Developers Petition Microsoft To Continue Support For VB6 - InformationWeek

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Software // Enterprise Applications

Developers Petition Microsoft To Continue Support For VB6

Microsoft's decision to end standard support for the popular development tool by month's end has sparked an outcry from developers.

Microsoft Corp. has decided to end standard support for its popular development tool, Visual Basic 6.0, by the end of the month, sparking protests from developers who have started a petition asking the software giant to reverse its decision. Among the standard service offerings Microsoft plans to end on March 31 are free professional telephone and online incident support and free critical updates, according to a posting on the company's MSDN site for developers. Both services, however, would be available through March 2008 for a fee.

In addition, Microsoft will stop issuing service packs for VB6, which comprise the latest collection of product fixes, by the end of the month. Consultants and independent software vendors who signed the petition are upset over Microsoft's apparent move to phase out the older VB platform in favor of Visual Basic .Net. The problem, according to developers, is that the two platforms are so different, that applications written in the older language have to be rewritten in order to run in a .Net environment. "It's basically impossible to migrate programs written in earlier versions of Visual Basic to the .NET version," developer Rich Levin, host of PC Talk Radio, said in a posting on his blog. "That means any organization with an investment in Visual Basic code--consultants, ISVs, IT departments, businesses, schools, governments--are forced to freeze development of their existing VB code base, or reinvest virtually all the time, effort, intellectual property, and expense to rewrite their applications from scratch." Redmond, Wash.-based, Microsoft, which first released VB6 in 1998, said the company notified developers in 2002 that it would be phasing out support of Visual Basic 6 in favor of the new .Net platform.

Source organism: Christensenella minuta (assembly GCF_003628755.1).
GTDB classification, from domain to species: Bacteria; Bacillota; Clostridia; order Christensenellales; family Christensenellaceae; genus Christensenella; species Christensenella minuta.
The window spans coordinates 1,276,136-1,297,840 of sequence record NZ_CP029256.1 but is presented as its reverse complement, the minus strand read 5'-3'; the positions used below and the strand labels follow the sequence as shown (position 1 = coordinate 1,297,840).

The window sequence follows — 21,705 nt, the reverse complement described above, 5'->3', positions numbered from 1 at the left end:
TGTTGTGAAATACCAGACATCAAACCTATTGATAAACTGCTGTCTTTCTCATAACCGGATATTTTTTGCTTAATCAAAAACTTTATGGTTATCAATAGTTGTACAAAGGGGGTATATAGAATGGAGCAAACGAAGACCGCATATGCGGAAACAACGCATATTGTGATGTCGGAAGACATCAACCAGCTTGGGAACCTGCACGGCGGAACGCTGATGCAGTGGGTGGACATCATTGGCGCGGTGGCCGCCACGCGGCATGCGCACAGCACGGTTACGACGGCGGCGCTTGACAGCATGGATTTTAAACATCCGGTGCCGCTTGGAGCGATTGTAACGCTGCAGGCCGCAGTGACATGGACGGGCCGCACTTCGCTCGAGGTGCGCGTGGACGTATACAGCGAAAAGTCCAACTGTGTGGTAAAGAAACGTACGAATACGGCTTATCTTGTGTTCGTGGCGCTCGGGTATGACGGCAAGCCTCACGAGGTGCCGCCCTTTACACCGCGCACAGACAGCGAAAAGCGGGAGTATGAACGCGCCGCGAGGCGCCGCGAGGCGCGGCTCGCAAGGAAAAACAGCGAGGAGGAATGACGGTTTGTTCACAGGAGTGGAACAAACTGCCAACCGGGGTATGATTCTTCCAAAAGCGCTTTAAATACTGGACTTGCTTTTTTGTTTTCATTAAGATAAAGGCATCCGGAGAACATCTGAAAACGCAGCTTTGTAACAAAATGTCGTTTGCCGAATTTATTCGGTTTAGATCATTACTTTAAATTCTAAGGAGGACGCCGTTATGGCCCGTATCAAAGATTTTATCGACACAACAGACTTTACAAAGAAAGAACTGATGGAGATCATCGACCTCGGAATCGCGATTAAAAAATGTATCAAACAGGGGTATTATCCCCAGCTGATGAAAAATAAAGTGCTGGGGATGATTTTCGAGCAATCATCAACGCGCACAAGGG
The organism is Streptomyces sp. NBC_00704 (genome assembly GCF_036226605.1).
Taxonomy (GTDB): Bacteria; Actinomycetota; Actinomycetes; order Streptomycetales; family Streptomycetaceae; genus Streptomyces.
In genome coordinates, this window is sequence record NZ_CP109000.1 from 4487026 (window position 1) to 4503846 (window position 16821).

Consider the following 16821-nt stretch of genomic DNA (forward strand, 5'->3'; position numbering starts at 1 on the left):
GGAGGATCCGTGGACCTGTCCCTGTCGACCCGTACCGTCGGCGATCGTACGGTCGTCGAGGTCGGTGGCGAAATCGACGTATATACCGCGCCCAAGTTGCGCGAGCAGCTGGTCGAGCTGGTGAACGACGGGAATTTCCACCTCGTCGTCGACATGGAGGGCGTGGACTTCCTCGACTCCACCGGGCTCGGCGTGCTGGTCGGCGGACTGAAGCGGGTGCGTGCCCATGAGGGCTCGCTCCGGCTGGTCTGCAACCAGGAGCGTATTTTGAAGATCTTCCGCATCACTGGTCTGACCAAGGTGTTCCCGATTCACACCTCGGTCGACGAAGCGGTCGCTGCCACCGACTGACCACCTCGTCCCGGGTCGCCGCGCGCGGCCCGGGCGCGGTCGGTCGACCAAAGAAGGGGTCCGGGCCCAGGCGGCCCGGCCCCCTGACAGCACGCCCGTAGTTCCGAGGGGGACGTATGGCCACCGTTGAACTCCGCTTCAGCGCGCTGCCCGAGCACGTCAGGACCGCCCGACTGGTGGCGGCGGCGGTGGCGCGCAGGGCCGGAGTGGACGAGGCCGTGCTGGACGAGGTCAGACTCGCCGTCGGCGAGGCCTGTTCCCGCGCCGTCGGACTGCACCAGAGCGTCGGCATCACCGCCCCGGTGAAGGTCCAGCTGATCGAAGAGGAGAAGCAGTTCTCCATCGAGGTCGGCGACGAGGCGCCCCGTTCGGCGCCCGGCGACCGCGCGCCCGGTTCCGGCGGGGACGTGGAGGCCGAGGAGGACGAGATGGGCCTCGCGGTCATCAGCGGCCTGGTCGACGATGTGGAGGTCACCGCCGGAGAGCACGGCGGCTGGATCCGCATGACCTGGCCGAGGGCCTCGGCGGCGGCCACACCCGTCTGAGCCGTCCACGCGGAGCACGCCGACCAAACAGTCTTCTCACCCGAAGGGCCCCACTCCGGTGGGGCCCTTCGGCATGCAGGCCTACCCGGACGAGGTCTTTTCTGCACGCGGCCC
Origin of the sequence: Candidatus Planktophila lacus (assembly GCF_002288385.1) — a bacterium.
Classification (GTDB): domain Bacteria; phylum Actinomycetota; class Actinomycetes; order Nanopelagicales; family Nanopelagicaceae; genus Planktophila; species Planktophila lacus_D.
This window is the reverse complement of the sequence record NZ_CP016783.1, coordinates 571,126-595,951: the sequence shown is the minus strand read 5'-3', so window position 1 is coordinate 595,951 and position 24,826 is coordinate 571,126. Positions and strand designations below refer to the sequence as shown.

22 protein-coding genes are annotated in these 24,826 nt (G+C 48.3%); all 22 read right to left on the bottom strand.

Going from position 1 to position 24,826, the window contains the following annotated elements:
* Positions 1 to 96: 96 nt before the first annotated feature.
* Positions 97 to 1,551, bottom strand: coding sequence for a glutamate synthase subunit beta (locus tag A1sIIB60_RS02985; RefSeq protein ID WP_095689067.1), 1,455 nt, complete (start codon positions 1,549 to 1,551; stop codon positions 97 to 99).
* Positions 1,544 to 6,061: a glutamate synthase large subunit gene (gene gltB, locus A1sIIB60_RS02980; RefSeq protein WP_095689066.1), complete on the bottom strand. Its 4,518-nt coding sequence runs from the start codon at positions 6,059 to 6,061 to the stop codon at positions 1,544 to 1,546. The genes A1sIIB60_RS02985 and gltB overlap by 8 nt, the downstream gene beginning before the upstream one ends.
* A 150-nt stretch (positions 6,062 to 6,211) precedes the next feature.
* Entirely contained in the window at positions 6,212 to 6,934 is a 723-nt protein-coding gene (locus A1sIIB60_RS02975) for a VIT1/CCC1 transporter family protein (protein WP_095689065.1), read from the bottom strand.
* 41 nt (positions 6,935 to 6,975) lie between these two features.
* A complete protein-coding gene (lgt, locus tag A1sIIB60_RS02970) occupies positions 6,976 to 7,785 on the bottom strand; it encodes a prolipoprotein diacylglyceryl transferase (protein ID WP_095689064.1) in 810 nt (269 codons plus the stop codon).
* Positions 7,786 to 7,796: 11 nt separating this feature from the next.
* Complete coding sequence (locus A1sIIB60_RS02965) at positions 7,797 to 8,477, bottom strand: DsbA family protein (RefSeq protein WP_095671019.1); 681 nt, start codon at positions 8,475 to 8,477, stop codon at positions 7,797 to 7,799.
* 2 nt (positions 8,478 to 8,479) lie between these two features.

"In order to continue to help developers bring their skills forward, and move beyond the limitations of Visual Basic 6, we made the decision to have Visual Basic target the .Net framework," Jay Roxe, product manager for Visual Basic .Net, said Tuesday. "We wanted to make sure Visual Basic developers, which remains our largest developer base, could build applications that utilized the .Net framework."

Migration tools are available to help developers migrate legacy VB code to .Net, but even Microsoft acknowledges that the amount of code that can be moved without extensive rewriting varies greatly from one project to another. As a result, Microsoft offers tools that provide interoperability between .Net and VB applications, Roxe said.

Nevertheless, the petition, signed by more than 130 software developers, many of them members of Microsoft's Most Valuable Professional program, asks Microsoft to continue shipping updated versions of VB6 inside its Visual Studio integrated development environment along with VB .Net.

The move, according to developers, would not be unprecedented, since Microsoft currently supports its older C++ language, as well as its new C# (C-sharp) language that's a part of the .Net platform. "With both VBs in the same IDE, it should be possible to extend the development environment to provide a high degree of interoperation between them," the petition said. "That will allow the developer to use both in the same solution, with the interop handled seamlessly by the framework."

In a survey of more than 400 developers in October, market researcher Evans Data Corp. found that North American developers use VB6 and earlier versions of the language more than VB .Net, 45 percent to 34 percent, respectively. In Europe, the Middle East, and Africa, however, Visual Basic use as a whole has lost 25 percent of its developer base since 2003. Use of VB .Net, on the other hand, has grown to 32 percent of EMEA developers today from 16 percent in the fall of 2002. Several million professional developers worldwide still program in VB, experts say.

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